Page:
July 12, 2019
Approximately one in five Canadians, or 6.2 million people aged 15 and over, report having a disability that limits their daily activities.
The Accessible Canada Act is purposed to eliminate barriers for Canadians with disabilities by creating communities, workplaces, and services that enable everyone to participate equally. Bill C-81 received royal assent on June 21; but today marks the implementation of the legislature and the next step in creating an accessible and equitable society.
Today marks a major milestone in the history of disability rights. I am so proud that the Accessible Canada Act has now come into force and is a reality. This important achievement would not have been possible without the dedication and engagement of the disability community and I thank them for their hard work. With this legislation now in place, we can begin a journey that will lead us to a society that treats all people with the dignity they deserve. Now more than ever, we can say: Nothing without us!– The Honourable Carla Qualtrough, Minister of Public Services and Procurement and Accessibility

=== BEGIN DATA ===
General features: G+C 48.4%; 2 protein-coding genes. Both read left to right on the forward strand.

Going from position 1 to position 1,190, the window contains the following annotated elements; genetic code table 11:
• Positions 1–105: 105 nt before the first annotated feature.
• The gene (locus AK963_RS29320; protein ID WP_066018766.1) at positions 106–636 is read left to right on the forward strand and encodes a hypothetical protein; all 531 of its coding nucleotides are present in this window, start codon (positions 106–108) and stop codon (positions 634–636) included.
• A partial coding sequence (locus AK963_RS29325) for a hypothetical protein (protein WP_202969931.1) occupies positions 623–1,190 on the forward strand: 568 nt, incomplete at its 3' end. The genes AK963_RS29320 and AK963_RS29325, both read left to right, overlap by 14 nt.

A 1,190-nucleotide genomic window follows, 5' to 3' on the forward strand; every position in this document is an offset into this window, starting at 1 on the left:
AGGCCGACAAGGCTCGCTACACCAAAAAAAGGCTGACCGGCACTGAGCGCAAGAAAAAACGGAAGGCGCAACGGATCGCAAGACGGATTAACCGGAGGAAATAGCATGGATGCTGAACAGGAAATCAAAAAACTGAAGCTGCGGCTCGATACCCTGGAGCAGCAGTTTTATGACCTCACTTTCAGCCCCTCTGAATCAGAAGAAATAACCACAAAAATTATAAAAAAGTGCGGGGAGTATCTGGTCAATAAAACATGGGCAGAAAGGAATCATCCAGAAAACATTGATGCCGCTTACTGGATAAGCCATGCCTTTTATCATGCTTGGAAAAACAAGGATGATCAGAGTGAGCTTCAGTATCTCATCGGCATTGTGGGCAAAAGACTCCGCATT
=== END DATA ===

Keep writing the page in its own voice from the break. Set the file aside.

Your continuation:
The Accessible Canada Act also establishes new structures and position, including:
- the Canadian Accessibility Standards Development Organization (CASDO), led by a board of directors comprised of a majority of persons with disabilities that will develop accessibility standards in collaboration with the disability community and industry;
- a Chief Accessibility Officer, who will advise the Minister of Accessibility and monitor systemic and emerging accessibility issues; and
- an Accessibility Commissioner, who will spearhead compliance and enforcement activities under the legislation.
The ONF focus is on the 500, 000 Ontarians who are affected by either spinal cord injury or acquired brain injury; the new federal legislature will create greater opportunity for people affected by neurotrauma to participate and make meaningful contributions to our community.